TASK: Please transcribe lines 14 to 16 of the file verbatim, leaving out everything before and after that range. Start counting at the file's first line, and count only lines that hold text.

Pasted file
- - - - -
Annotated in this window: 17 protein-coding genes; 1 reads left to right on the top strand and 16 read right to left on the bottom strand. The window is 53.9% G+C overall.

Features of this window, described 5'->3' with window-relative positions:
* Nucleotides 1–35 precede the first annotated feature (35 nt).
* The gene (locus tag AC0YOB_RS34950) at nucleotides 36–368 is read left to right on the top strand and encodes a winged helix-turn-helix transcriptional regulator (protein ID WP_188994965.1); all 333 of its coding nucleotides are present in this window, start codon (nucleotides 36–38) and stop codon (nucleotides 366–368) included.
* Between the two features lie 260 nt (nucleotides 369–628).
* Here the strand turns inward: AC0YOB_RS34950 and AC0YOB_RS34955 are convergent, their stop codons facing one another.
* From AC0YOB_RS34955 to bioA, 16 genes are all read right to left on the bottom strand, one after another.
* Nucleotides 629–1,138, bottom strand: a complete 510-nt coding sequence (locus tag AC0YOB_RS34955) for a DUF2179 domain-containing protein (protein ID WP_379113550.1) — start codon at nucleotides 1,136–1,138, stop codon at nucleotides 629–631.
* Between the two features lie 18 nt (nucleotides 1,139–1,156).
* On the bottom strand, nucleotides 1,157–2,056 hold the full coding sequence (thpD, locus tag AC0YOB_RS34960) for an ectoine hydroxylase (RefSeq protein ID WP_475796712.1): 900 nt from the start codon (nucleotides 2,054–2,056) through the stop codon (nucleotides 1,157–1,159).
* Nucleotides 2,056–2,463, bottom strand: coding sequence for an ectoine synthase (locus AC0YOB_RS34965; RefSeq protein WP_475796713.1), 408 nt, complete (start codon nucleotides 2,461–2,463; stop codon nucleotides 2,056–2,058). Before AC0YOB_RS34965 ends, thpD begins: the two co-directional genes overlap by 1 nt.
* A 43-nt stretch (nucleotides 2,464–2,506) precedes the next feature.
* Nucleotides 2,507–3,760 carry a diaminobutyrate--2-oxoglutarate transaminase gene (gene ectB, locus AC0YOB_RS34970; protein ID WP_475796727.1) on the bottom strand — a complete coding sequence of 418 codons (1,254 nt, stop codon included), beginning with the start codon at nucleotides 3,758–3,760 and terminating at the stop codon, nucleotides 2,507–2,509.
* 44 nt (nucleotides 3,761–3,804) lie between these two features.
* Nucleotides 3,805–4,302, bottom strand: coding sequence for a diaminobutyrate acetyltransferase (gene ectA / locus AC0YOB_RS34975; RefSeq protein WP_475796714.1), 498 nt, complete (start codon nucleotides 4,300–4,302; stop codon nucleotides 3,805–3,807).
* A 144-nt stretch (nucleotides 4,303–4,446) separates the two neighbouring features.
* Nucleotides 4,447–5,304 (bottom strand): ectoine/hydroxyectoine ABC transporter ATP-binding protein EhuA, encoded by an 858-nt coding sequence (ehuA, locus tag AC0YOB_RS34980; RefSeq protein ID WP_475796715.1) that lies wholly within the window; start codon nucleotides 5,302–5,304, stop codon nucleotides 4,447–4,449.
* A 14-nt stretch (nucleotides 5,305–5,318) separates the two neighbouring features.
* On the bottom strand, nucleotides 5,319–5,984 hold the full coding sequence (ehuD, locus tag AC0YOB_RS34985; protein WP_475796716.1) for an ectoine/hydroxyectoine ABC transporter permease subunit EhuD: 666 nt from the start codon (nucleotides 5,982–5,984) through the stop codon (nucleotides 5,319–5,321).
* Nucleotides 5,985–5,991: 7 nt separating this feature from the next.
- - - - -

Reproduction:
* 44 nt (nucleotides 3,761–3,804) lie between these two features.
* Nucleotides 3,805–4,302, bottom strand: coding sequence for a diaminobutyrate acetyltransferase (gene ectA / locus AC0YOB_RS34975; RefSeq protein WP_475796714.1), 498 nt, complete (start codon nucleotides 4,300–4,302; stop codon nucleotides 3,805–3,807).
* A 144-nt stretch (nucleotides 4,303–4,446) separates the two neighbouring features.